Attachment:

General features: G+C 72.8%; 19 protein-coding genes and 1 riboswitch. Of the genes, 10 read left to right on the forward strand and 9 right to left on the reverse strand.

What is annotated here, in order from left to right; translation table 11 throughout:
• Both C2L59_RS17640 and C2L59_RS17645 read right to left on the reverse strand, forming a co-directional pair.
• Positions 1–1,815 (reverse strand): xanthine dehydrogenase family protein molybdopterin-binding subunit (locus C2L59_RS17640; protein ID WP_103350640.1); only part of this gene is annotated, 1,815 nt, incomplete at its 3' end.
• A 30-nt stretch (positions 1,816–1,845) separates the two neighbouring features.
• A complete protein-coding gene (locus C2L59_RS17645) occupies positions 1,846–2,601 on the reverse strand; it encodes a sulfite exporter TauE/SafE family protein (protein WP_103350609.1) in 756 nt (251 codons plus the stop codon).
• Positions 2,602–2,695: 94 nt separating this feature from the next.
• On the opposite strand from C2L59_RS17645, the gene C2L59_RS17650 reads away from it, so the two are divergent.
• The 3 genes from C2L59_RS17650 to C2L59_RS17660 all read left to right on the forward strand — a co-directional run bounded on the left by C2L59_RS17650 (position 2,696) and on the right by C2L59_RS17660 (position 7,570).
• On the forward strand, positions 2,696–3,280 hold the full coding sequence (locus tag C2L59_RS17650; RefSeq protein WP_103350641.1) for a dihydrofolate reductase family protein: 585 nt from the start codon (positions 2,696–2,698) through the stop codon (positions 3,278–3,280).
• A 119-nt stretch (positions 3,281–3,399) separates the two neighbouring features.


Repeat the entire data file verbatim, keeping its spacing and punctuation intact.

General features: G+C 72.8%; 19 protein-coding genes and 1 riboswitch. Of the genes, 10 read left to right on the forward strand and 9 right to left on the reverse strand.

What is annotated here, in order from left to right; translation table 11 throughout:
• Both C2L59_RS17640 and C2L59_RS17645 read right to left on the reverse strand, forming a co-directional pair.
• Positions 1–1,815 (reverse strand): xanthine dehydrogenase family protein molybdopterin-binding subunit (locus C2L59_RS17640; protein ID WP_103350640.1); only part of this gene is annotated, 1,815 nt, incomplete at its 3' end.
• A 30-nt stretch (positions 1,816–1,845) separates the two neighbouring features.
• A complete protein-coding gene (locus C2L59_RS17645) occupies positions 1,846–2,601 on the reverse strand; it encodes a sulfite exporter TauE/SafE family protein (protein WP_103350609.1) in 756 nt (251 codons plus the stop codon).
• Positions 2,602–2,695: 94 nt separating this feature from the next.
• On the opposite strand from C2L59_RS17645, the gene C2L59_RS17650 reads away from it, so the two are divergent.
• The 3 genes from C2L59_RS17650 to C2L59_RS17660 all read left to right on the forward strand — a co-directional run bounded on the left by C2L59_RS17650 (position 2,696) and on the right by C2L59_RS17660 (position 7,570).
• On the forward strand, positions 2,696–3,280 hold the full coding sequence (locus tag C2L59_RS17650; RefSeq protein WP_103350641.1) for a dihydrofolate reductase family protein: 585 nt from the start codon (positions 2,696–2,698) through the stop codon (positions 3,278–3,280).
• A 119-nt stretch (positions 3,281–3,399) separates the two neighbouring features.